When the turkeys were rare on particular days, the regulars passed the time playing practical jokes on Berger. One day Len the Worm threw a cue ball through the television screen in front of which Berger was placidly watching the Preakness; on another day Hambone took Berger to lunch at the nearby greasy spoon and, as he casually tossed a dead rat on the grill, turned to Berger and said, "Medium or well?" And on still another day The Rodent, in frustration over a missed shot, javelined his cue stick through the front window, almost impaling a bleary-eyed Berger, who was returning from an all-night poker session.
It is hard to say just how Berger viewed these pranks. Invariably they resulted in temporary banishment for the perpetrators, but when the big Chicago game began in the early afternoon, the exiled were readmitted.
The daily center of attention was the Chicago game played on table No. 1. In Chicago the players shoot the balls in rotation—one, two, three, etc.—and are paid only when they sink the one, five, eight, 10 or 15 balls, which are called "money balls." The player whose balls total the highest number of points also wins money.
The players in the game seldom varied, including Speedo, The Rodent, Len the Worm, Hank, Gary, Berger and myself. Speedo was so slight and baby-faced that he looked more like a fifth-grader than a high school senior. No one would ever have taken him for the consummate pool shooter he was, and this more than anything helped him assemble a faithful gaggle of turkeys, who found it inconceivable that they should lose money "to that little squirt." Speedo acquired his nickname because of the speed with which he could divest turkeys of cash and because he shot pool without taking so much as a split second to sight his shot, a tactic he had learned from Mort Berger.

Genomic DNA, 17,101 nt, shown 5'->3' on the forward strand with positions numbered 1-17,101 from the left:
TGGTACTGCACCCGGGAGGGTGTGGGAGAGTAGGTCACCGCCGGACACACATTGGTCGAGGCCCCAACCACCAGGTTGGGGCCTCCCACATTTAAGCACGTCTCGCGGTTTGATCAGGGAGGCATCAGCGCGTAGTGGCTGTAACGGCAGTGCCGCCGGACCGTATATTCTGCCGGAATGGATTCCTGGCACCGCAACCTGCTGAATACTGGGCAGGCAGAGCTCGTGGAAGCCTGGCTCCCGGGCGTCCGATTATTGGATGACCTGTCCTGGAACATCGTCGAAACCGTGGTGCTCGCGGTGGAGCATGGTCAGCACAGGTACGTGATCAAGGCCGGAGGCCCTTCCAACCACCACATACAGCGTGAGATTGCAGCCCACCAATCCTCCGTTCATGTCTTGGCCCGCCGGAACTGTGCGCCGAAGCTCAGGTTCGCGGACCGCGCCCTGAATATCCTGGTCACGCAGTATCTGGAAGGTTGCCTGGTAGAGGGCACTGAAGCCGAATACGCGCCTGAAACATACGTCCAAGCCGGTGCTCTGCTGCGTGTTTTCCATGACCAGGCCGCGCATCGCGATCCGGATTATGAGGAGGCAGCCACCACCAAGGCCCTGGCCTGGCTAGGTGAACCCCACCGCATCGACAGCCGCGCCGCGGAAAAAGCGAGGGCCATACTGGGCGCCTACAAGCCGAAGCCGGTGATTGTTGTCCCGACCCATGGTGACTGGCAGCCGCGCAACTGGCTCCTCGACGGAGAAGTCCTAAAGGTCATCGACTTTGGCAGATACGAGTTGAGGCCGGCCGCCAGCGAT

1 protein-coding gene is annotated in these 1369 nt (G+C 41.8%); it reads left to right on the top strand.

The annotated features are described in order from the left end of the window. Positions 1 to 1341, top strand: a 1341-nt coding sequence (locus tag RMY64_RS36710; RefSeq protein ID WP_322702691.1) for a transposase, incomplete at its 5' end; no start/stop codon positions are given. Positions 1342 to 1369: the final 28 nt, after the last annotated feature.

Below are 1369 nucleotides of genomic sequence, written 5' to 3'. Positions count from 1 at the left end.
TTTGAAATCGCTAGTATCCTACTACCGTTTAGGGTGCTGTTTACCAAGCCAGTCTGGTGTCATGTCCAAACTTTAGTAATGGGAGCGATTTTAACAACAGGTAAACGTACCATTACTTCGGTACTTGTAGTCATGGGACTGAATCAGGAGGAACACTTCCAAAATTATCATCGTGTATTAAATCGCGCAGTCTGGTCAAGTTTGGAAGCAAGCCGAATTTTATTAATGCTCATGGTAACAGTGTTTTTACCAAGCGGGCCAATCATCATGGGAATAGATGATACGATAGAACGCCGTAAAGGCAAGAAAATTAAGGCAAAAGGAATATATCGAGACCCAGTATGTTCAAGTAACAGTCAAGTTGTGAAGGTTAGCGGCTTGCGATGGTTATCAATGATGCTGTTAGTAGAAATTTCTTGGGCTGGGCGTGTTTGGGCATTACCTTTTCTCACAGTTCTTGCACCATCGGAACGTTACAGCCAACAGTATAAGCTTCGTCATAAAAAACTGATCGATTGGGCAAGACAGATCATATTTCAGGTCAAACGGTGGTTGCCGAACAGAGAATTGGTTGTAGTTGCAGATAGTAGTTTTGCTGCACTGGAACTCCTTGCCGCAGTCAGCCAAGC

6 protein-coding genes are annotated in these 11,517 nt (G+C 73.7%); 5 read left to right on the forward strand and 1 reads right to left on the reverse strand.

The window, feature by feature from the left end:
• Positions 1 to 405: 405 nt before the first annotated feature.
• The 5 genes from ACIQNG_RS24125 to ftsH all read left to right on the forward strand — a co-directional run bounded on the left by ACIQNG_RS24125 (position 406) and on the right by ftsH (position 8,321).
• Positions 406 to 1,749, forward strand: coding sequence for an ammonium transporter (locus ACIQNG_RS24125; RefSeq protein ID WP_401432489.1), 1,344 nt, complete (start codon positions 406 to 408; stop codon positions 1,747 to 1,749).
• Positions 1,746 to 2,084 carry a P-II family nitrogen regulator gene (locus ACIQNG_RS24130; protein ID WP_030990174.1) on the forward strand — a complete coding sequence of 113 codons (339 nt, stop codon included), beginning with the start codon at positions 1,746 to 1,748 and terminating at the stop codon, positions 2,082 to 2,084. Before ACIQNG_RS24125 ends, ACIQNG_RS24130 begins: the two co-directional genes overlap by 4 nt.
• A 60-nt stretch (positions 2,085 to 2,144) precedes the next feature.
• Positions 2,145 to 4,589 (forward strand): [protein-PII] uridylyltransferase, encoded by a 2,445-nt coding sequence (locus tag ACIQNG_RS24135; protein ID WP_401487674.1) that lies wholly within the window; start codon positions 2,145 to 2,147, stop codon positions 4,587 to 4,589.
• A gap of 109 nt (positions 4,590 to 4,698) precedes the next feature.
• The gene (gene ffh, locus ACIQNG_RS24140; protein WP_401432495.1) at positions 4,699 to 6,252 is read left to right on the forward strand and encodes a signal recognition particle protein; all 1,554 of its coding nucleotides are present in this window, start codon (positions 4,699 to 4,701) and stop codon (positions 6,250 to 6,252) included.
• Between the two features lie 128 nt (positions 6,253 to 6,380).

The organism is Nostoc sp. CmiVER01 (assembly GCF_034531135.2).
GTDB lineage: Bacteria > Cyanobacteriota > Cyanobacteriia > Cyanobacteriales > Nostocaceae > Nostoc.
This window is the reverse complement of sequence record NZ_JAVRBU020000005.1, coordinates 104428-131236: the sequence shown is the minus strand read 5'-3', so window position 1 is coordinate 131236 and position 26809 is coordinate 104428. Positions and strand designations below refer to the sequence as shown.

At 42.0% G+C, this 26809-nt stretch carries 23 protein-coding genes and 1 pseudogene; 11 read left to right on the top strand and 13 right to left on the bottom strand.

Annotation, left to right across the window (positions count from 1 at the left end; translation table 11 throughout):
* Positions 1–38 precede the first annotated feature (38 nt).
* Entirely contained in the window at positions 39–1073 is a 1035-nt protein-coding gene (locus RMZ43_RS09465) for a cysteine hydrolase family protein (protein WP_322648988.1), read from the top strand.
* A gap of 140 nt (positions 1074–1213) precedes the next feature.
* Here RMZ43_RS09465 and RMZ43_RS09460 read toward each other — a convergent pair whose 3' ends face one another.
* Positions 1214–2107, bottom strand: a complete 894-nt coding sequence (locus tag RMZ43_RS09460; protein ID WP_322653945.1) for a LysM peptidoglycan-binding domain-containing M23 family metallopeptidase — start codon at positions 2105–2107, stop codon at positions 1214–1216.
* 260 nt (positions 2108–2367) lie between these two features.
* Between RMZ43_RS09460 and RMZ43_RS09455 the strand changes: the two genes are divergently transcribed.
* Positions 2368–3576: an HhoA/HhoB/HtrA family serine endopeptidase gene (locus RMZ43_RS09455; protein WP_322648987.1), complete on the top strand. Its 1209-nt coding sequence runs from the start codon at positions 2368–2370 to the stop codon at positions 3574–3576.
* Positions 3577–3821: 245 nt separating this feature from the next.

Speedo was Berger's greatest admirer. He considered the proprietor a hustler of artistic proportions and studied assiduously at Berger's knee, to which he barely reached. However, Speedo lost confidence in his mentor one day when he and Berger teamed up to play a pair of strangers in a very expensive Chicago game. Midway through the game Berger stole an eight ball from the opponents' rack and placed it in his and Speedo's rack. When this discrepancy was discovered by one of the strangers he brought it to Berger's attention by repeatedly poking the tip of his cue stick into Berger's chest. This left little blue chalk marks on Mort's white shirt and drops of perspiration on his brow. The chalk marks looked like bullet holes from a distance. Berger assumed his most smitten air—wide-eyed, open-mouthed, incredulously pointing a finger at himself—and turned to a confused Speedo and said, "Son, I told you never to do that. I run an honest game here. I have my reputation, you know."
If it were not for Berger's intervention the two strangers would have played chicken wishbone with Speedo's frail and trembling frame. As it was, they left contentedly after scooping up all his spare cash. As the door shut behind them Berger was heard whispering to Speedo, "I told you never to steal a money ball, Speedo. Steal the four or six if you need to. Nobody ever pays attention to a four or a six."